PH-ThA-8 Influence of Ge Content and Process Parameters on the Optical Quality of Low Temperature PECVD Deposited Silica Waveguides
M. Dainese, L. Wosinski, H. Fernando, X. Cao (Royal Institute of Technology, Sweden)
Silica-on-Silicon technology for Planar Lightwave Circuits, based on Plasma-CVD, is a candidate for monolithic optoelectronic integration due to its potential compatibility with VLSI technology. But the standard fabrication process, that includes a final high temperature (@>=@1000°) consolidation step, is not compatible with this purpose. We propose a modified, full low temperature, PECVD-based process that has been optimized to obtain an as-deposited material with high optical quality. Using a capacitively coupled reactor, with 380kHz RF power supply and platen temperatures between 250° and 300°, we have investigated the properties of the as-deposited material, with emphasis on germanium doped silica glass, which forms the light guiding layer. The set of characterisation techniques includes: prism coupler, wet etch rate, FTIR, XPS, ERDA. The results show that, for pure silica, stoichiometry is controlled by the N@sub 2@O/SiH@sub 4@ flow ratio, whereas RF power affects the material structure and homogeneity, together with by-products release during surface processes. For a given SiH@sub 4@ flow and flow ratio, there is an optimum value for the deposition pressure which maximise the deposition rate (here 1750Å/min). In case of germanium doping (up to 6.5at%), the high reactivity and low surface mobility of germane radicals make the deposition more sensitive to platen temperature and produce films with higher porosity and co-ordination disorder, compared to pure silica. We demonstrate that increasing the flow ratio is not enough anymore to obtain correct stoichiometry and RF power becomes a critical variable with respect to this. The final result is a material with low optical losses (0.3dB/cm at 1.55µm), with no absorption due to higher order harmonics of either Si-H or N-H bond vibrations. Examples of photonic devices will be presented.
PH-ThA-9 High Density Plasma Enhanced Chemical Vapor Deposition of SiOxNy for Optical Applications: Influence of Process Parameters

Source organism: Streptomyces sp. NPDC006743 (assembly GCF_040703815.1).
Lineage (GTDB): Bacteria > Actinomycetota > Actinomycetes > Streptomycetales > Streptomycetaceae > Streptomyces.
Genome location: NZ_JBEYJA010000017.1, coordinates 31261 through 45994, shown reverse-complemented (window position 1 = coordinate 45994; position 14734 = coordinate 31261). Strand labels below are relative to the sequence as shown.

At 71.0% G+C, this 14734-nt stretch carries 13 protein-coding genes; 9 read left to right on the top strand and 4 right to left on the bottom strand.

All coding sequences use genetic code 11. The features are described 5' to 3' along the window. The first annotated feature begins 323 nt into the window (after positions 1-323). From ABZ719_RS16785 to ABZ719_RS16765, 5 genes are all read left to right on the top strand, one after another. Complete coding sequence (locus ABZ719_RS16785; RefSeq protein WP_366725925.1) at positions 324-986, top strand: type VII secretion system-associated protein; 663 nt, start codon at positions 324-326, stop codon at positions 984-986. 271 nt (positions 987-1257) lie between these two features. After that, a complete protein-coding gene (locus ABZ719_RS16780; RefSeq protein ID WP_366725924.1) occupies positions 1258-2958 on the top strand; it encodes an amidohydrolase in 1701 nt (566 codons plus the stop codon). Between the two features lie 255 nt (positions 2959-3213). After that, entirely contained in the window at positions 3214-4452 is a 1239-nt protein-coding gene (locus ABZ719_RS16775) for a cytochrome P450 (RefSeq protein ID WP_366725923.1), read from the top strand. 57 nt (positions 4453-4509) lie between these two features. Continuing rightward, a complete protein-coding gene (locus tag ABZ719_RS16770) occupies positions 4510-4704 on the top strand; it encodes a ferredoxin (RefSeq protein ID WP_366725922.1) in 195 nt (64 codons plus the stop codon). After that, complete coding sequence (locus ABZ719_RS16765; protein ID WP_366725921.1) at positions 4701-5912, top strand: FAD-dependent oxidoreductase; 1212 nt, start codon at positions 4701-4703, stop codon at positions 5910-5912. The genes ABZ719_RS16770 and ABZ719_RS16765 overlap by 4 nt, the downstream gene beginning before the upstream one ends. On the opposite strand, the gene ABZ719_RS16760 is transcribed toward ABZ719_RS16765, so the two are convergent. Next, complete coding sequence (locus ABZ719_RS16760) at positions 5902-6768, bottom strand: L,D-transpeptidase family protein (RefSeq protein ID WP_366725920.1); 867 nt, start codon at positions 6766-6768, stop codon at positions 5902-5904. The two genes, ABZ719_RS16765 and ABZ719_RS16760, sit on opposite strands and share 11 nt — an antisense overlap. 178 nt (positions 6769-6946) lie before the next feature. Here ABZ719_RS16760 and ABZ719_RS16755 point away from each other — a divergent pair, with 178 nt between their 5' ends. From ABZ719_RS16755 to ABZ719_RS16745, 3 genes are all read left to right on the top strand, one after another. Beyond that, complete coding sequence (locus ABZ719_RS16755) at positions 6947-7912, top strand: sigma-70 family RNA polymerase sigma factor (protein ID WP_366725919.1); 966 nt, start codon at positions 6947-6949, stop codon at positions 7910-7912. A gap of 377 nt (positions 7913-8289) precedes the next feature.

P. Bulkin, D. Daineka, G. Girard, J.-E. Bourée, B. Drévillon (CNRS, Ecole Polytechnique, France)
Rapid development of integrated optics made necessary the development of the technology for fast deposition of high quality optical films that can be used as a base for waveguide fabrication. Such process shall not only produce silica films with low scattering and absorption in the communication window (1.3-1.6 microns) but also allow doping of the silica in order to create graded refractive index profiles and, maybe even convert it to active media. High-density plasma sources for PECVD, such as ECR, helicons and inductively coupled sources, are prime candidates considered for those applications. However, a process window for high density PECVD needs to be optimised for the deposition of films with thickness of several tens of microns. The deposition systems should also incorporate self-cleaning capabilities. We report in this work on extensive studies of a recently developed matrix distributed electron cyclotron resonance (MDECR) concept for the deposition of silica and silicon oxynitride films. We investigated influence of substrate temperature, microwave power, position and type of gas injection, gas composition and bias on the properties of material grown in such deposition system. Self cleaning by C2F6/O2 plasma was also studied. We show that the MDECR concept can be a technology of choice for the deposition of waveguide structures for integrated optical components.